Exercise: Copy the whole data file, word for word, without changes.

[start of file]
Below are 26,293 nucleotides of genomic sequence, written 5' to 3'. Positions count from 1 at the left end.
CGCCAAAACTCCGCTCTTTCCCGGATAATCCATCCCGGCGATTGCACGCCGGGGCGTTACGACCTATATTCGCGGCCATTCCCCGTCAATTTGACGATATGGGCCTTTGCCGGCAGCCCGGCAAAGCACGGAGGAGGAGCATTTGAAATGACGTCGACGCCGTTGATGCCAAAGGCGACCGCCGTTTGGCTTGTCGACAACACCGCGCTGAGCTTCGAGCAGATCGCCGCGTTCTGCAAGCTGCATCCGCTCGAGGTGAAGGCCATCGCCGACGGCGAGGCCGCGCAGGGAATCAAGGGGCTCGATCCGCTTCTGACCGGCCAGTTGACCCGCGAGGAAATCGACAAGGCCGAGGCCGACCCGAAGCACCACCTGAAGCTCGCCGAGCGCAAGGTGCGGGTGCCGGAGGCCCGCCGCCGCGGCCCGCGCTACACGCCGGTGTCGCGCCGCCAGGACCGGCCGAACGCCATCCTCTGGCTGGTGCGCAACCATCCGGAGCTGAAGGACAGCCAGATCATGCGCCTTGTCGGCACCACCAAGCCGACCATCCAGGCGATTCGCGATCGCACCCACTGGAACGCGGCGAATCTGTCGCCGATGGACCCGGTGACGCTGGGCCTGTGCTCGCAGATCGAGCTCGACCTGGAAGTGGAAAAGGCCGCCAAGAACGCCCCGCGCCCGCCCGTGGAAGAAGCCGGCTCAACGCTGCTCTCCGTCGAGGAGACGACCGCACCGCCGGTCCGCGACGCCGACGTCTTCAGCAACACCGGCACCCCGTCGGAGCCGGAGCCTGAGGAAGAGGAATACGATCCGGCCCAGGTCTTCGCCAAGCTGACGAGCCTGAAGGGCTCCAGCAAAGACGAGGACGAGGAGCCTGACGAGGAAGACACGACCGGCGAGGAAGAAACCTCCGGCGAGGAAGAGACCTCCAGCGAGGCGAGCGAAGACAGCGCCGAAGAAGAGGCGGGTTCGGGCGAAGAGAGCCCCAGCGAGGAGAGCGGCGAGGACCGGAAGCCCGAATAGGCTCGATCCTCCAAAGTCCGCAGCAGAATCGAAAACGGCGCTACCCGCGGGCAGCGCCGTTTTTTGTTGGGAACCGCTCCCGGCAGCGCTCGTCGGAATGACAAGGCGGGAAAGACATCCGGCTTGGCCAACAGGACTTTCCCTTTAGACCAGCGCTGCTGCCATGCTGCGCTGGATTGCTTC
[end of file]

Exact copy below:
Below are 26,293 nucleotides of genomic sequence, written 5' to 3'. Positions count from 1 at the left end.
CGCCAAAACTCCGCTCTTTCCCGGATAATCCATCCCGGCGATTGCACGCCGGGGCGTTACGACCTATATTCGCGGCCATTCCCCGTCAATTTGACGATATGGGCCTTTGCCGGCAGCCCGGCAAAGCACGGAGGAGGAGCATTTGAAATGACGTCGACGCCGTTGATGCCAAAGGCGACCGCCGTTTGGCTTGTCGACAACACCGCGCTGAGCTTCGAGCAGATCGCCGCGTTCTGCAAGCTGCATCCGCTCGAGGTGAAGGCCATCGCCGACGGCGAGGCCGCGCAGGGAATCAAGGGGCTCGATCCGCTTCTGACCGGCCAGTTGACCCGCGAGGAAATCGACAAGGCCGAGGCCGACCCGAAGCACCACCTGAAGCTCGCCGAGCGCAAGGTGCGGGTGCCGGAGGCCCGCCGCCGCGGCCCGCGCTACACGCCGGTGTCGCGCCGCCAGGACCGGCCGAACGCCATCCTCTGGCTGGTGCGCAACCATCCGGAGCTGAAGGACAGCCAGATCATGCGCCTTGTCGGCACCACCAAGCCGACCATCCAGGCGATTCGCGATCGCACCCACTGGAACGCGGCGAATCTGTCGCCGATGGACCCGGTGACGCTGGGCCTGTGCTCGCAGATCGAGCTCGACCTGGAAGTGGAAAAGGCCGCCAAGAACGCCCCGCGCCCGCCCGTGGAAGAAGCCGGCTCAACGCTGCTCTCCGTCGAGGAGACGACCGCACCGCCGGTCCGCGACGCCGACGTCTTCAGCAACACCGGCACCCCGTCGGAGCCGGAGCCTGAGGAAGAGGAATACGATCCGGCCCAGGTCTTCGCCAAGCTGACGAGCCTGAAGGGCTCCAGCAAAGACGAGGACGAGGAGCCTGACGAGGAAGACACGACCGGCGAGGAAGAAACCTCCGGCGAGGAAGAGACCTCCAGCGAGGCGAGCGAAGACAGCGCCGAAGAAGAGGCGGGTTCGGGCGAAGAGAGCCCCAGCGAGGAGAGCGGCGAGGACCGGAAGCCCGAATAGGCTCGATCCTCCAAAGTCCGCAGCAGAATCGAAAACGGCGCTACCCGCGGGCAGCGCCGTTTTTTGTTGGGAACCGCTCCCGGCAGCGCTCGTCGGAATGACAAGGCGGGAAAGACATCCGGCTTGGCCAACAGGACTTTCCCTTTAGACCAGCGCTGCTGCCATGCTGCGCTGGATTGCTTC